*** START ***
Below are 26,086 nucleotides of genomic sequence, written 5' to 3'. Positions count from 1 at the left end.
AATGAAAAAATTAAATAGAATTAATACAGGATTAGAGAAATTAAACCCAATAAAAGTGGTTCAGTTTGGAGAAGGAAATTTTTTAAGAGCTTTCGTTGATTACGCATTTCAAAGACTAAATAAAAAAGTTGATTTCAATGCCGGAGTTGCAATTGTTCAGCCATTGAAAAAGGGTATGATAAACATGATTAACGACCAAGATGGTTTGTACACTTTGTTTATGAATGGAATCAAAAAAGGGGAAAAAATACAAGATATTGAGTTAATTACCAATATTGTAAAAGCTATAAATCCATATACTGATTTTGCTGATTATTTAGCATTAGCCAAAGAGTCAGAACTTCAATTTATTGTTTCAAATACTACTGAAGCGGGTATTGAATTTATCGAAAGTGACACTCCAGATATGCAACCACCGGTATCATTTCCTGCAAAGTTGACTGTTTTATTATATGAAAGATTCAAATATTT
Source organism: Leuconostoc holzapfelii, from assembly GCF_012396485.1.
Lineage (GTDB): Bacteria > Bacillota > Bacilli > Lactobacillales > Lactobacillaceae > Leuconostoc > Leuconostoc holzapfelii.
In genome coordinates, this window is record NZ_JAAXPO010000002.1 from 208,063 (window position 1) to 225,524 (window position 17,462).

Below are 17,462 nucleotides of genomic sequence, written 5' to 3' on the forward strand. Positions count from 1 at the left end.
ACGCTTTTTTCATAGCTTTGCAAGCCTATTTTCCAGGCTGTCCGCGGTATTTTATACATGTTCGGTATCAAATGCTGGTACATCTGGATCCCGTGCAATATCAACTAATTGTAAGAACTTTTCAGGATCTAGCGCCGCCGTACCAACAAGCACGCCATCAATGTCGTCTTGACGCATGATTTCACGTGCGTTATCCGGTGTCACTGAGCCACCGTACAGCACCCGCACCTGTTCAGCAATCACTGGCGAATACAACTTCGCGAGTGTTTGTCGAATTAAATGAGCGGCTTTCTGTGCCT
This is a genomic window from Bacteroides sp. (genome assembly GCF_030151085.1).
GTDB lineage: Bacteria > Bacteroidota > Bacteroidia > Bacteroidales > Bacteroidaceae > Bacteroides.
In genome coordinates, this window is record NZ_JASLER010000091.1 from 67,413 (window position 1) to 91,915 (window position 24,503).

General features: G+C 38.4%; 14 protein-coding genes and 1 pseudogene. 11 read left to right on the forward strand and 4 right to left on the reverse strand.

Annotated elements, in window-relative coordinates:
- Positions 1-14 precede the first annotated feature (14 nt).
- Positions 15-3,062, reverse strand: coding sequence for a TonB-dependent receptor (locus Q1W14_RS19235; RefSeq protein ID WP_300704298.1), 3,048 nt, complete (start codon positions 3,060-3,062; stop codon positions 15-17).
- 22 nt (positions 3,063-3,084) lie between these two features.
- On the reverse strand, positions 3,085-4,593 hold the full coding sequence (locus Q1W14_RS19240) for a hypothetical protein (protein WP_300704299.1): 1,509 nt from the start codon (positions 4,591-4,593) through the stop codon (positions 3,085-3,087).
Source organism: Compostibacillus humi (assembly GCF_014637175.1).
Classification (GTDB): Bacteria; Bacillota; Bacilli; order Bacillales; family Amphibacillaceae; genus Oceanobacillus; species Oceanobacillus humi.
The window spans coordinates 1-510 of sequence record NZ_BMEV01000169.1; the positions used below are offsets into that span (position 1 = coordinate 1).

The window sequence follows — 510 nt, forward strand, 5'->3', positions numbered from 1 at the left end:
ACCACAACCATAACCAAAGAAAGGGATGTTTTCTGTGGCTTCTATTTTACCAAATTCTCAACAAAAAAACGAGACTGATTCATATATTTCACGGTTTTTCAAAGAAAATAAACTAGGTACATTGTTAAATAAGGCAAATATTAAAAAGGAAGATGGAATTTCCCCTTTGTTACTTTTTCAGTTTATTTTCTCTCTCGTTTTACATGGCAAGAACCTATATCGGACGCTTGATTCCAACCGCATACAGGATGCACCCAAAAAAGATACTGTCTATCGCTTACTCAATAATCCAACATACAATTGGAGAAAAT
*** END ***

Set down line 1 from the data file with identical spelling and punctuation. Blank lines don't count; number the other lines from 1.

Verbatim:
Below are 26,086 nucleotides of genomic sequence, written 5' to 3'. Positions count from 1 at the left end.